If the current trend doesn’t change it will take the poorest Nepali families 50 years longer than the wealthiest ones to reach the target for the number of newborn deaths per capita. As the Covid-19 pandemic is leading to discussion about what kind of societies we want to live in, Nepal’s growing inequality should also be on the table. Read my latest article for Nepali Times.
The overall trend in neo-natal deaths is positive, but the poorest families will lag behind further as inequality grows
According to a recent journal article, it will be 2067 before newborn deaths among the poorest Nepalis have fallen enough to reach the global target set for 2030. That target, of 12 or fewer deaths per 1,000 live births, was attained by the wealthiest in Nepal four years ago, but the impact of COVID-19 may increase inequality and make it even more difficult for the country to reduce infant mortality.
If the pandemic shutdown is an opportunity to reimagine our societies, what should Nepal make of the widening gap in newborn deaths? Yes, overall trends are improving — both maternal and newborn health have made major gains in recent decades — but the poorest families are still lagging behind.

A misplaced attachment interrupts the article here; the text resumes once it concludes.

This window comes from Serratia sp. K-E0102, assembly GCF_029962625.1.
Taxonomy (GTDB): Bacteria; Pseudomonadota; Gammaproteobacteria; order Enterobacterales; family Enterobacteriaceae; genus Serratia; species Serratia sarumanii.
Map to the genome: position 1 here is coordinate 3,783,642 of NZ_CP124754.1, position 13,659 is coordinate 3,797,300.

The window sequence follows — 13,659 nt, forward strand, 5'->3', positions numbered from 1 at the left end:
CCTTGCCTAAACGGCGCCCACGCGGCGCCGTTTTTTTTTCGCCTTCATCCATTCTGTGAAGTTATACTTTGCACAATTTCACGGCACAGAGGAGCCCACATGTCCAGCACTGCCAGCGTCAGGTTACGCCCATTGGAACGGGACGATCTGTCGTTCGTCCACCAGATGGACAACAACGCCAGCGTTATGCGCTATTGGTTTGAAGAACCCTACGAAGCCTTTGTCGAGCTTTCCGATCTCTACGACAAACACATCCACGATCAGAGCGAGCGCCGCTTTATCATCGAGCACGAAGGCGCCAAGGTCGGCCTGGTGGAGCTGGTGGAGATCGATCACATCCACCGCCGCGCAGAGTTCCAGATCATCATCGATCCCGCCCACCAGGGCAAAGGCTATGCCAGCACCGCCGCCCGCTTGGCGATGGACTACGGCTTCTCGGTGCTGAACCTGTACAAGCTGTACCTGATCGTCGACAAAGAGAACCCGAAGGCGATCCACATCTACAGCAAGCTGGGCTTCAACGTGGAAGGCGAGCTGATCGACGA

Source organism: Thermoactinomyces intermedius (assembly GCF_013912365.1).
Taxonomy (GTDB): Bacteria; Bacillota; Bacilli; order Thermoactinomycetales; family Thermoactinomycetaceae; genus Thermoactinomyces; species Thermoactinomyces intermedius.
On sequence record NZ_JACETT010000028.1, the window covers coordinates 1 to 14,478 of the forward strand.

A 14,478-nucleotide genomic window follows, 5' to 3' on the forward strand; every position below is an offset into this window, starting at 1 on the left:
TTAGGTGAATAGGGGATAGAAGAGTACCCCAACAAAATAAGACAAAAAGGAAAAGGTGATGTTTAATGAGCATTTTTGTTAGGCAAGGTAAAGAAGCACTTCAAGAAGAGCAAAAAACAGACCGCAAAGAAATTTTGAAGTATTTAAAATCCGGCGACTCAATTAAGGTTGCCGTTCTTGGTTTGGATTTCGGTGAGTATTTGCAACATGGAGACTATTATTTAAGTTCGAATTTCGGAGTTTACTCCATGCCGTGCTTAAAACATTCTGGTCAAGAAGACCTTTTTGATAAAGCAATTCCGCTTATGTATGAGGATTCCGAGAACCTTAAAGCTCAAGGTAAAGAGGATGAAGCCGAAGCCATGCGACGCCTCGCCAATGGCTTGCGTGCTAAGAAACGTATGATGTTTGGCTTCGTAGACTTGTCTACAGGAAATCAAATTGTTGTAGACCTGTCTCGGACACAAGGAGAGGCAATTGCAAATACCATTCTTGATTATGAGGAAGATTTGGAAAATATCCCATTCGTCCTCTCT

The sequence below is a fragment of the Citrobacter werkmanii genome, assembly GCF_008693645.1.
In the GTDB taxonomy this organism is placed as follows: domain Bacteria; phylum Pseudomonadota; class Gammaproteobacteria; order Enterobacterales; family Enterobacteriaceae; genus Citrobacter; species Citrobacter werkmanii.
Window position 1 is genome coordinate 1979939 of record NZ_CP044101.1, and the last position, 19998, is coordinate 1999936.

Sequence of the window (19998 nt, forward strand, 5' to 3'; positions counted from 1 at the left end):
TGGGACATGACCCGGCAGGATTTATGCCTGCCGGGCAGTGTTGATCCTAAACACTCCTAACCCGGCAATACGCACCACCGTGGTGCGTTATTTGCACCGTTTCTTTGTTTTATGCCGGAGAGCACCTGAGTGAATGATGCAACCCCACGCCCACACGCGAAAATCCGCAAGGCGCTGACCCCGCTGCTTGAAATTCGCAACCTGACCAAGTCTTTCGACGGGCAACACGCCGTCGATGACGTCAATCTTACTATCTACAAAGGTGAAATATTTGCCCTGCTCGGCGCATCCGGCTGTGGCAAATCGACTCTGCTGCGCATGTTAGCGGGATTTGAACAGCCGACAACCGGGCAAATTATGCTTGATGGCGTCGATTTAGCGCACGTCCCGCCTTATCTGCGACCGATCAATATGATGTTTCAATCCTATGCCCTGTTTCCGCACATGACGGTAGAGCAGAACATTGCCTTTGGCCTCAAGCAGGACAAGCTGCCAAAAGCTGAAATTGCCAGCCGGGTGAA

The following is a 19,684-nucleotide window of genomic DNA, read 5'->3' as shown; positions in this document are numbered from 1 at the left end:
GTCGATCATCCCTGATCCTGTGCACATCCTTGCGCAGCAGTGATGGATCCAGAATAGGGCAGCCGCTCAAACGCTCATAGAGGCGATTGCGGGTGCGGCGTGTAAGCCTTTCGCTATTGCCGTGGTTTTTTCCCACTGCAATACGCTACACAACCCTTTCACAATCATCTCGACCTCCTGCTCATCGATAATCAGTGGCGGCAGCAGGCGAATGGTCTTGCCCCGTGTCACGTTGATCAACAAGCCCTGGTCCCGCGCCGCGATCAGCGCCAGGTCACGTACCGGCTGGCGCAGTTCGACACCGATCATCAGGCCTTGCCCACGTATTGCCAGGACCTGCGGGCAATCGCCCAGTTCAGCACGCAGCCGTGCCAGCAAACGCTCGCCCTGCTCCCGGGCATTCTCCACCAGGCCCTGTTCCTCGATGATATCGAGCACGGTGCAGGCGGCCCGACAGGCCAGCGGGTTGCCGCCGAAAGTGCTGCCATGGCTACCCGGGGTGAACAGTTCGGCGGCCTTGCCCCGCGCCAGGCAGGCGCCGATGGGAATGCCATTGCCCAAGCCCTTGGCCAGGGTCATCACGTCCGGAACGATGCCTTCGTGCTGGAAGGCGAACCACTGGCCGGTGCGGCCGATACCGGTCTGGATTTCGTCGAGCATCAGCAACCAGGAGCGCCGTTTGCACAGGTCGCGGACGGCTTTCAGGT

Chhaupadi is the traditional practice in parts of rural western Nepal of segregating women and girls outdoors when they have their periods. In the past decade, more than a dozen women have been killed while staying in a chhau (shed), some from a snakebite, others after lighting a fire to say warm then suffocating in a windowless building. Women and girls in sheds are also at risk of sexual assault.
In recent years there has been increasing focus on chhaupadi, including various attempts to end it, such as demolishing sheds, criminalising the practice and threatening to withhold social security payments from anyone involved in the practice. I wrote the article below for Nepali Times after learning that one hospital in the region has had great success in getting its community nurses to discontinue chhaupadi.
Tipping point on menstrual banishment in Nepal
It is easy to be cynical about recent reports of actions taken to end chhaupadi, the traditional practice in parts of western Nepal of segregating menstruating women.
This article was published in Nepali Times on Friday. I found the arguments difficult to follow, but I think the main point is that even when support appears to be available to assist women to adapt to challenges, like the impacts of climate change, they still lose some of their power as they are forced to adapt.
Given that programmes are being developed to assist those hardest-hit by climate change — mostly in low-income countries — that finding is important. Please read on!
Women in Asia and Africa hardest hit by climate change have a tough time adapting to the climate emergency, even with support from family or the state, finds a new study. The results raise questions for global agreements designed to help people adapt to the climate emergency, it adds.